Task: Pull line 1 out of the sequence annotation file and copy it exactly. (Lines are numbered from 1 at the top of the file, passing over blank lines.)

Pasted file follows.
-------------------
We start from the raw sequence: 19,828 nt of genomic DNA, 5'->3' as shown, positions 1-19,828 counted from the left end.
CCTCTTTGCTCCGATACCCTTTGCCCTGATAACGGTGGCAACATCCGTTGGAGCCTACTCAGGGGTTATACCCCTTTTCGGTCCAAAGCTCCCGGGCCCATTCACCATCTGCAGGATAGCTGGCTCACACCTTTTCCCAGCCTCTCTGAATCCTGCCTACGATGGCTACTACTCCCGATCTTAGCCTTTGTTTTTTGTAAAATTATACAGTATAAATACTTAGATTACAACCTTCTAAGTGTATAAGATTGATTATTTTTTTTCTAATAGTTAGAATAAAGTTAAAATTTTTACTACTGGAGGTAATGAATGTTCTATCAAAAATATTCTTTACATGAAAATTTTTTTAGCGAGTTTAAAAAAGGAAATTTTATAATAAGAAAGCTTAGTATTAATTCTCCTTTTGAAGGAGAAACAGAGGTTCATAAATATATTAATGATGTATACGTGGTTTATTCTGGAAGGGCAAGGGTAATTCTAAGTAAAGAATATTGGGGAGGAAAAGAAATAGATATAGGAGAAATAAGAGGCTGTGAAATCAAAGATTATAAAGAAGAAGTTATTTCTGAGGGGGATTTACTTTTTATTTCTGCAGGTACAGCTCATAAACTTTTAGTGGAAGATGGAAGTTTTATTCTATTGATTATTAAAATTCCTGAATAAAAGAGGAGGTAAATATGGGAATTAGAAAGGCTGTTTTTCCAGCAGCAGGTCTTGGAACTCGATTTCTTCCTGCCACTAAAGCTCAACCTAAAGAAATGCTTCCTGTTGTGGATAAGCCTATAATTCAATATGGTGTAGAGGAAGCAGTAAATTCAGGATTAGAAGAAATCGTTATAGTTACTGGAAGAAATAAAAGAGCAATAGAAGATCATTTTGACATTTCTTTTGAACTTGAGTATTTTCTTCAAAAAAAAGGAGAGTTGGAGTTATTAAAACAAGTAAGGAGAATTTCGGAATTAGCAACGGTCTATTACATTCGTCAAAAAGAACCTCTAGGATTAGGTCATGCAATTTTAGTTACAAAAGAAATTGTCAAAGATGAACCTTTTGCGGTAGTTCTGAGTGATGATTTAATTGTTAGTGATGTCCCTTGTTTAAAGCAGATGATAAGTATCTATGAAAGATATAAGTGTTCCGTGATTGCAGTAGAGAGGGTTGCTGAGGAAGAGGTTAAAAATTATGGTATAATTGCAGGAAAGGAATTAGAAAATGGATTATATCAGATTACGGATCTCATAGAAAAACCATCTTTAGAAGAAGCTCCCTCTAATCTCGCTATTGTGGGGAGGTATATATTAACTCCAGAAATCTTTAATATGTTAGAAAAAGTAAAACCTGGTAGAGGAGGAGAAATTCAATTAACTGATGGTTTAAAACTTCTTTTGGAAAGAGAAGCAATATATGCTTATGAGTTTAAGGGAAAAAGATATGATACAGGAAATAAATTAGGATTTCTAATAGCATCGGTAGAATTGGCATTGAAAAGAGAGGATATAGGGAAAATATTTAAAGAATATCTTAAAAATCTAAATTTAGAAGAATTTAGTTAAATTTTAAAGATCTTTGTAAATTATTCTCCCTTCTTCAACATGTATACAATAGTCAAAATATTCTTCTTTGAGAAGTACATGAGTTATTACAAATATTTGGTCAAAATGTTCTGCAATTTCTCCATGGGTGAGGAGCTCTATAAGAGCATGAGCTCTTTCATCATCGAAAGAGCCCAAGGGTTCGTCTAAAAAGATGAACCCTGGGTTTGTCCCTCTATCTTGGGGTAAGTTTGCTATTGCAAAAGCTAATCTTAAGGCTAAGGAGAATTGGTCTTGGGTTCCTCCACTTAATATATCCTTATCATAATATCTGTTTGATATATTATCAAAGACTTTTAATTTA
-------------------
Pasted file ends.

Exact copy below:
We start from the raw sequence: 19,828 nt of genomic DNA, 5'->3' as shown, positions 1-19,828 counted from the left end.